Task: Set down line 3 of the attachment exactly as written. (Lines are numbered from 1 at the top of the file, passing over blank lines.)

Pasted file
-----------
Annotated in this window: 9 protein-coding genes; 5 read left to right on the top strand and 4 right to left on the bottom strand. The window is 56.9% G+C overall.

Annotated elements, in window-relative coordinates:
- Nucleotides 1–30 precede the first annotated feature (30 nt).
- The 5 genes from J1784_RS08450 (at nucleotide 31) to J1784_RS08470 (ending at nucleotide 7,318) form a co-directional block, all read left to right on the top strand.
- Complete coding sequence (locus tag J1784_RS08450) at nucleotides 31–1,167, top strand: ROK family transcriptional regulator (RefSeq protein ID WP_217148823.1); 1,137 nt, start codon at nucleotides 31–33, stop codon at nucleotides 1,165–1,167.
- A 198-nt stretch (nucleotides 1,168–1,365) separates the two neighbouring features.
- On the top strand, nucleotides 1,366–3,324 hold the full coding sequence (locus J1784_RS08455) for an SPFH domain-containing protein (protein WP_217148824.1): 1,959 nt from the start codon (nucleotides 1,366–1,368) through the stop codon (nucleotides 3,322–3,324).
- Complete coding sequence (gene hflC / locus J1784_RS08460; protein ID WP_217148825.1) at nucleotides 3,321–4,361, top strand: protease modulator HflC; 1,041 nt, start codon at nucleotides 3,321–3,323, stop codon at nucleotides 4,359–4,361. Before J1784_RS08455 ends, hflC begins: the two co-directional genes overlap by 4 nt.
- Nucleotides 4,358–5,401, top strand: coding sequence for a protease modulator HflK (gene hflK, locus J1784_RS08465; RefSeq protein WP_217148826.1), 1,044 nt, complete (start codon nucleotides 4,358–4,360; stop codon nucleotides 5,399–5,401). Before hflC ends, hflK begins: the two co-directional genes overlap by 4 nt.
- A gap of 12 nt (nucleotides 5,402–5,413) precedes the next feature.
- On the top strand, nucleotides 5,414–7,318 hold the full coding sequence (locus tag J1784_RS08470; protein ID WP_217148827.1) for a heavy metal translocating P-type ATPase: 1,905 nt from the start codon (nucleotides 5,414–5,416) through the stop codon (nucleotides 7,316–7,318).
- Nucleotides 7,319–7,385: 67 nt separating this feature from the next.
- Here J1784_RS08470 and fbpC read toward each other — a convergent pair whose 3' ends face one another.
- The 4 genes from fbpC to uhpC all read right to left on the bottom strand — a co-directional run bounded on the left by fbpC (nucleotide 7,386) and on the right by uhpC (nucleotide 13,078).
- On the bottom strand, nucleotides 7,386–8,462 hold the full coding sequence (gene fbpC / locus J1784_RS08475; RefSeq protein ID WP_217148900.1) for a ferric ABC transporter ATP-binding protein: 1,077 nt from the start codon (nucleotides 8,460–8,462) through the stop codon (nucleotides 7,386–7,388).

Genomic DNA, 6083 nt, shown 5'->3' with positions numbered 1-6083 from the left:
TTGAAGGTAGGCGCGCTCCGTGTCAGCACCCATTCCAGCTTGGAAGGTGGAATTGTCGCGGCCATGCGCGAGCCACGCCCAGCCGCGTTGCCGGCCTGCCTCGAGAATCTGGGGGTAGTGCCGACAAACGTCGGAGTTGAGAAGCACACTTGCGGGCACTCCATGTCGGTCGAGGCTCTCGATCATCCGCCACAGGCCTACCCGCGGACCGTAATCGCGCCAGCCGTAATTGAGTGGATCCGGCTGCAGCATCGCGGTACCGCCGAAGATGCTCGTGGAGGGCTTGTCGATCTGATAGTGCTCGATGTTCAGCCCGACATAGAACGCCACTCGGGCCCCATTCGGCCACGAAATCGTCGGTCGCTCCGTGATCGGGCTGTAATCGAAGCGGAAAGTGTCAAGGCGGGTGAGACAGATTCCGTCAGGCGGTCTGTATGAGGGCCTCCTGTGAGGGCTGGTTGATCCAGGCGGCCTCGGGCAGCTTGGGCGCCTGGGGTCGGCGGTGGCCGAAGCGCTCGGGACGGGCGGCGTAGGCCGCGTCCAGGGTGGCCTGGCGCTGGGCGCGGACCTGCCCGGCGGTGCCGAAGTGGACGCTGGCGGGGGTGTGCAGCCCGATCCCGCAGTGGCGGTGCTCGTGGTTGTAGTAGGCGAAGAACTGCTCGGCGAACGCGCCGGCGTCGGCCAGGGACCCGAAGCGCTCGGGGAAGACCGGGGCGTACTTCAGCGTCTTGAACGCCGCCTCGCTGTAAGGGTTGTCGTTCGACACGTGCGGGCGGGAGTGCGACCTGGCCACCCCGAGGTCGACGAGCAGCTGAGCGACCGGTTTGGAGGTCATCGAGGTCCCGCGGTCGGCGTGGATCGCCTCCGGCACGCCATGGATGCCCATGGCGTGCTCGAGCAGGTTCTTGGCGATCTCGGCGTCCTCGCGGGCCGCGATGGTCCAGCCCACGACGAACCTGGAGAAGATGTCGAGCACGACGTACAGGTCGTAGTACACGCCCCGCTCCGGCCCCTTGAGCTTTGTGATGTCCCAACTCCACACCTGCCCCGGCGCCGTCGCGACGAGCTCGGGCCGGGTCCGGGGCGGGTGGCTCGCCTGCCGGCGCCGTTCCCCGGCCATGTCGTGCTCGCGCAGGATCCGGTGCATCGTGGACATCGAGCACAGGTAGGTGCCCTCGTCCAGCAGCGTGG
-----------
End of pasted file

- Nucleotides 1–30 precede the first annotated feature (30 nt).